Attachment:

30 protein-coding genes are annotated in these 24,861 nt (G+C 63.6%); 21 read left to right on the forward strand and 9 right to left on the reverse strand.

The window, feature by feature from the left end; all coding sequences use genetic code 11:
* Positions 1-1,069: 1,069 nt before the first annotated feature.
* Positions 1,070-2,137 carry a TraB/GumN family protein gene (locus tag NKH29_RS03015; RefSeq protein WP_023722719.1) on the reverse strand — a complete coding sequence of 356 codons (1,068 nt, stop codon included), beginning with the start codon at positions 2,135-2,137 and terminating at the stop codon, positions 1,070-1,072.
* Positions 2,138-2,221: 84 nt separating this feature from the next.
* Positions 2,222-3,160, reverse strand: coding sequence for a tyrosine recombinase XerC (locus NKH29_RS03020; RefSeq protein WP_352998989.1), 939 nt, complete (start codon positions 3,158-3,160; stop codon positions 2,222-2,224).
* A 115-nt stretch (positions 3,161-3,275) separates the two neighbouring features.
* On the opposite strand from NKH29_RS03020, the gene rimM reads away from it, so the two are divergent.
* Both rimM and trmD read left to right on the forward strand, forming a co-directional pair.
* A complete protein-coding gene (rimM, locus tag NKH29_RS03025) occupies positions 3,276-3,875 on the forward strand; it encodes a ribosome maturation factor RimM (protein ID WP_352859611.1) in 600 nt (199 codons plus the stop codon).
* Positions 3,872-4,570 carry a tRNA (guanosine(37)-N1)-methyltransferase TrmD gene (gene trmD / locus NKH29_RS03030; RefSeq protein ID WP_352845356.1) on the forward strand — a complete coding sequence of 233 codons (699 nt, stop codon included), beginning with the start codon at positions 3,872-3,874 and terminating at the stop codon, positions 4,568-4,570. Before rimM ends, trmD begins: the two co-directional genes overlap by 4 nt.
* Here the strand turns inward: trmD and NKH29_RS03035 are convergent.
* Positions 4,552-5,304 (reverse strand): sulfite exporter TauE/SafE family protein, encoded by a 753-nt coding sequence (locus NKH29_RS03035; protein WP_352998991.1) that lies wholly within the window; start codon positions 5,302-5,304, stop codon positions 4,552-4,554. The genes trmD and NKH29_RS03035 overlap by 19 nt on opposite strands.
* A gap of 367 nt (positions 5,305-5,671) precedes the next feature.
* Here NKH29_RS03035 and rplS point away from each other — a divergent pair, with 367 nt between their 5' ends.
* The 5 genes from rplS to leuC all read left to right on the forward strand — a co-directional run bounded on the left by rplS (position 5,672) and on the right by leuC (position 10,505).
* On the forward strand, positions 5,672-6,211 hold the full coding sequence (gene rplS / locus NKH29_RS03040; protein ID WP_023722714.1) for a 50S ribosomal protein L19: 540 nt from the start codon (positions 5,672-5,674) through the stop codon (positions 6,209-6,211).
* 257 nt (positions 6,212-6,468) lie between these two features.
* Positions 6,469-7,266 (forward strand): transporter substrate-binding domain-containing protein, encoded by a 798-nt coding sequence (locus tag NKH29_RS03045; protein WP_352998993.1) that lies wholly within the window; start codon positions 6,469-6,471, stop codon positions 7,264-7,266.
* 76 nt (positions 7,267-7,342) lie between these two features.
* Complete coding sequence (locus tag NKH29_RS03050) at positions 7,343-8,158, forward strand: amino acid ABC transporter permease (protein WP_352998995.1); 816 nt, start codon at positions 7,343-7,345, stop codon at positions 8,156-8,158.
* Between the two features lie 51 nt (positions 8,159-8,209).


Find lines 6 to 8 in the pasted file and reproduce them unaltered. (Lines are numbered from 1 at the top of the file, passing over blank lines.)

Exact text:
* Positions 2,222-3,160, reverse strand: coding sequence for a tyrosine recombinase XerC (locus NKH29_RS03020; RefSeq protein WP_352998989.1), 939 nt, complete (start codon positions 3,158-3,160; stop codon positions 2,222-2,224).
* A 115-nt stretch (positions 3,161-3,275) separates the two neighbouring features.
* On the opposite strand from NKH29_RS03020, the gene rimM reads away from it, so the two are divergent.